Potential drugs can be tested for effectiveness and safety at the new $1 million laboratory, called UT Advance, at The University of Texas at Austin. “These are the final, pivotal studies that the U.S. Food and Drug Administration (FDA) will review before they are allowed into human trials,” said Dr. Janet C. Walkow, executive director and chief technology officer of the university’s Drug Dynamics Institute. The tests could also aid in filing for patents and reaching commercialization agreements for pharmaceuticals and biomedical technology.
University researchers are developing drugs to treat people who have had lung transplants, suffer from cancer, or have viruses such as influenza and other diseases. UT Advance, which is a Good Laboratory Practices facility, is focusing on inhaled drug products. A GLP facility certifies that a potential drug is safe to use in clinical trials involving humans and provides assurance that procedures and documentation meet FDA requirements. Having GLP capabilities will reduce costs and time that researchers spend on such tests in commercial facilities, according to university officials. The lab is open for use by biotech companies and other entities outside the university.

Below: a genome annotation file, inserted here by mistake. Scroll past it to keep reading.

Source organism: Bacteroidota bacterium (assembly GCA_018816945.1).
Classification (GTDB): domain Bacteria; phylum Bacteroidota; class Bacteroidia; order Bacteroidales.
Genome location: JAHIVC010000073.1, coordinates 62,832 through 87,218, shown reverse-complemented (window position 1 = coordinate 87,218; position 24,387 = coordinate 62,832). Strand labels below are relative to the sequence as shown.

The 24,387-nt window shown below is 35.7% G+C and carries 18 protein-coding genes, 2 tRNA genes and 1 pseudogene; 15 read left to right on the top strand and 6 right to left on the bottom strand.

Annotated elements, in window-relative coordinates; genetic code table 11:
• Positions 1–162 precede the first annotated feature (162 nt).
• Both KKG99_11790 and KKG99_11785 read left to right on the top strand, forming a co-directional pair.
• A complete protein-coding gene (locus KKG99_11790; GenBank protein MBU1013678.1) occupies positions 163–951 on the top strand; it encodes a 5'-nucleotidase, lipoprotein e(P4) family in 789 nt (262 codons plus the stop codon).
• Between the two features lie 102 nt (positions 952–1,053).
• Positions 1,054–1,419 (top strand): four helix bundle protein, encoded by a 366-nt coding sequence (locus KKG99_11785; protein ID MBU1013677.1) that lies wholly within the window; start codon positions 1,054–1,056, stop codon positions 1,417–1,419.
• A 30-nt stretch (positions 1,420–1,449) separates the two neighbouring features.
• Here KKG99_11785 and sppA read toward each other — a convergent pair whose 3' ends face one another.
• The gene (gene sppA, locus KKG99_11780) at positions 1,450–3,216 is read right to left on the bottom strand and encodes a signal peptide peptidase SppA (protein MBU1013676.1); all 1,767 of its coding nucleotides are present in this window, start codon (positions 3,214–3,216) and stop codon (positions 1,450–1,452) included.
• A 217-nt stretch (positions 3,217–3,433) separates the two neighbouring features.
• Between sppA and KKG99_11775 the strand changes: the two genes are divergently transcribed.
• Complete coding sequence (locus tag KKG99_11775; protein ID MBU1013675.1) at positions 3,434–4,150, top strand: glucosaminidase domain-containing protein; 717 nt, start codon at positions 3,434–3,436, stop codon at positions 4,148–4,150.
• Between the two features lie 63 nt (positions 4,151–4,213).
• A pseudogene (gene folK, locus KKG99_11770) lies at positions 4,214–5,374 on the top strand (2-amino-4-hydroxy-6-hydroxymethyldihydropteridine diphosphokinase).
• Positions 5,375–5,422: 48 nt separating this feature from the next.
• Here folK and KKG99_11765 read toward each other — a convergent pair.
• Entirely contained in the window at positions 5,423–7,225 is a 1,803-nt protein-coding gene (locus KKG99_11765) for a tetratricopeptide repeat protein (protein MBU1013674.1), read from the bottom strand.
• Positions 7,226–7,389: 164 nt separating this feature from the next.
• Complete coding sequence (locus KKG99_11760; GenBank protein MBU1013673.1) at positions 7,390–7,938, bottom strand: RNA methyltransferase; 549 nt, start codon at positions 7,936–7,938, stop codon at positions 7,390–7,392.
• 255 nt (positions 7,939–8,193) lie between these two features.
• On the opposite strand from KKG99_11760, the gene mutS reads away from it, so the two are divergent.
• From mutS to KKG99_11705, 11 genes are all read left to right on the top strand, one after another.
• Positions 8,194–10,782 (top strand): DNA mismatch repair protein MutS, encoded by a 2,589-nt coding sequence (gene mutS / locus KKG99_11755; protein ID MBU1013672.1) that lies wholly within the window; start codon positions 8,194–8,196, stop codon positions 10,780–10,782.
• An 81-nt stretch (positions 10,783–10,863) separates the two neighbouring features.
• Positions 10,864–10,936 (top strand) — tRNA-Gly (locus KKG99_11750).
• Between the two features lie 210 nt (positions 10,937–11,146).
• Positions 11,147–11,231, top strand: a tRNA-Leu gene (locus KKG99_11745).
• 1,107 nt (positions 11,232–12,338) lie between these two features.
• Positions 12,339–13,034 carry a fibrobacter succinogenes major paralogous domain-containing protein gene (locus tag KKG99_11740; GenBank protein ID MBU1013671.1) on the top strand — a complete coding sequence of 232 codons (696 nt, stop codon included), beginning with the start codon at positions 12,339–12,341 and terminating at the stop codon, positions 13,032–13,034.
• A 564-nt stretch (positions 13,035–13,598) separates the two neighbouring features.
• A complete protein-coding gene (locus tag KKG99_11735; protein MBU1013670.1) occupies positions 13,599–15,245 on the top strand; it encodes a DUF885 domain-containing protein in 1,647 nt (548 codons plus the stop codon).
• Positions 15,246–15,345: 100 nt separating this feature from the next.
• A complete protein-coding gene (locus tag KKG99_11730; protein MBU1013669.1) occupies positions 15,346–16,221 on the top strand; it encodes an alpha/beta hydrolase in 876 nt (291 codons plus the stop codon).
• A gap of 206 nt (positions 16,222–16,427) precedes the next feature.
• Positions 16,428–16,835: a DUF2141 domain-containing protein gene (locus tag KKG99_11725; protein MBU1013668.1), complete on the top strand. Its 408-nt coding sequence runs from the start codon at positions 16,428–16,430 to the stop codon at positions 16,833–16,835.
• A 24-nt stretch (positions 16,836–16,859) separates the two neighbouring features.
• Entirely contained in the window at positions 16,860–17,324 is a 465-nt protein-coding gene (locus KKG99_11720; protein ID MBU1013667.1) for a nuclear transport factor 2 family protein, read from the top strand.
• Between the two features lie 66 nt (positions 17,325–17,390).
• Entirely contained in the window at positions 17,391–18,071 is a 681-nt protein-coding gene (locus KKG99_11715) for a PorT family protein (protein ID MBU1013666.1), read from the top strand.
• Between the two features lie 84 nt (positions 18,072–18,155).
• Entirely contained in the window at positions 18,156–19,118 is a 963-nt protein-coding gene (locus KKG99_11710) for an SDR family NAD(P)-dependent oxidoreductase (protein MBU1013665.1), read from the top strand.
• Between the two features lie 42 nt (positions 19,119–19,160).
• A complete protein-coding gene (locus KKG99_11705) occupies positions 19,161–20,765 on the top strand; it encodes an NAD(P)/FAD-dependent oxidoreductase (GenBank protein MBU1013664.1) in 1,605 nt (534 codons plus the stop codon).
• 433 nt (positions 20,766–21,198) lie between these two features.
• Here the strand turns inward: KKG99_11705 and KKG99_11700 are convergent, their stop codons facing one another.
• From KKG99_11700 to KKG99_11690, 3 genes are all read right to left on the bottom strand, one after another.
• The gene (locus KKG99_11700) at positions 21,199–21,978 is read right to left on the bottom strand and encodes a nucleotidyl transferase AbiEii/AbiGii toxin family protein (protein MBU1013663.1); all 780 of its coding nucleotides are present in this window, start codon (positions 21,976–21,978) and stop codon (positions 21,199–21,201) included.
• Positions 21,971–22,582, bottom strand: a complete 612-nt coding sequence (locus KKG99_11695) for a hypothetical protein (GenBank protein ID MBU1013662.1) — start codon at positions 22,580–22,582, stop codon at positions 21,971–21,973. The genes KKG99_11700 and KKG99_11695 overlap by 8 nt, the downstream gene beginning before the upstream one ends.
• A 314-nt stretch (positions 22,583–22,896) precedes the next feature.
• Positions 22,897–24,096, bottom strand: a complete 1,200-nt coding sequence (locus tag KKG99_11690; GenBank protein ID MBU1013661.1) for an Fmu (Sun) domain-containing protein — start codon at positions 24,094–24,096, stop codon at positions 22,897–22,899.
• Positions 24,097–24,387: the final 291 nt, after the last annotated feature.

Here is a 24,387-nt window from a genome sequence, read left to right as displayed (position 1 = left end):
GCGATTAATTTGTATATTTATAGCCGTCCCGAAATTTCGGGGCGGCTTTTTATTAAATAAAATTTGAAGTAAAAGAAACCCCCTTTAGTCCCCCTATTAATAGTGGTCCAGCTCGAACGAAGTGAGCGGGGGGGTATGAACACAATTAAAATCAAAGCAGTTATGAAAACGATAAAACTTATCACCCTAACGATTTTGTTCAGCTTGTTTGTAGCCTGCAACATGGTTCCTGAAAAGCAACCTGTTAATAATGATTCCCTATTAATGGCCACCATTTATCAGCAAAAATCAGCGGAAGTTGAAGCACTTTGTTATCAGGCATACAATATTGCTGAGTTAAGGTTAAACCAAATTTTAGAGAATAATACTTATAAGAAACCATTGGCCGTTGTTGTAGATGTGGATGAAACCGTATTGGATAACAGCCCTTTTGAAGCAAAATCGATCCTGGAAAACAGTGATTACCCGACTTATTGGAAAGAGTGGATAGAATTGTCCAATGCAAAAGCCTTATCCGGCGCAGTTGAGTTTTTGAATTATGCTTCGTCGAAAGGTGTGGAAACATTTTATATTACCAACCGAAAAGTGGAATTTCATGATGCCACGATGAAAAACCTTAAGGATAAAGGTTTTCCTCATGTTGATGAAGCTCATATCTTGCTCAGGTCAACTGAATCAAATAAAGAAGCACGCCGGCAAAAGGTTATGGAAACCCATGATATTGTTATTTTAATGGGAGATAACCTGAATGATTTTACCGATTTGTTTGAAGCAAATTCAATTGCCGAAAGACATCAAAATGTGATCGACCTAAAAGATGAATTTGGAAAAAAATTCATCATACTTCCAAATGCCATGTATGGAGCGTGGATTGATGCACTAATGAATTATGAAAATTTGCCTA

Dr. Gilbert J. Hite, professor at the University of Connecticut School of Pharmacy, died on June 4, 2012. After receiving his doctorate in medicinal chemistry from the University of Wisconsin-Madison in 1959, Hite taught for three years at Howard University, 12 years at Columbia University and more than 20 years at the University of Connecticut. A strong advocate for teaching medicinal chemistry in the pharmacy curriculum, his chapter on analgesics in Foye’s Principles of Medicinal Chemistry provided the definitive word on the structure-activity relationships of opiate drugs. Hite’s research changed the prevailing theory of the major molecular feature required to anchor opiate drugs in the receptor site to produce analgesia. The quality of his research and teaching saw him recognized as a fellow by the American Association of Pharmaceutical Scientists.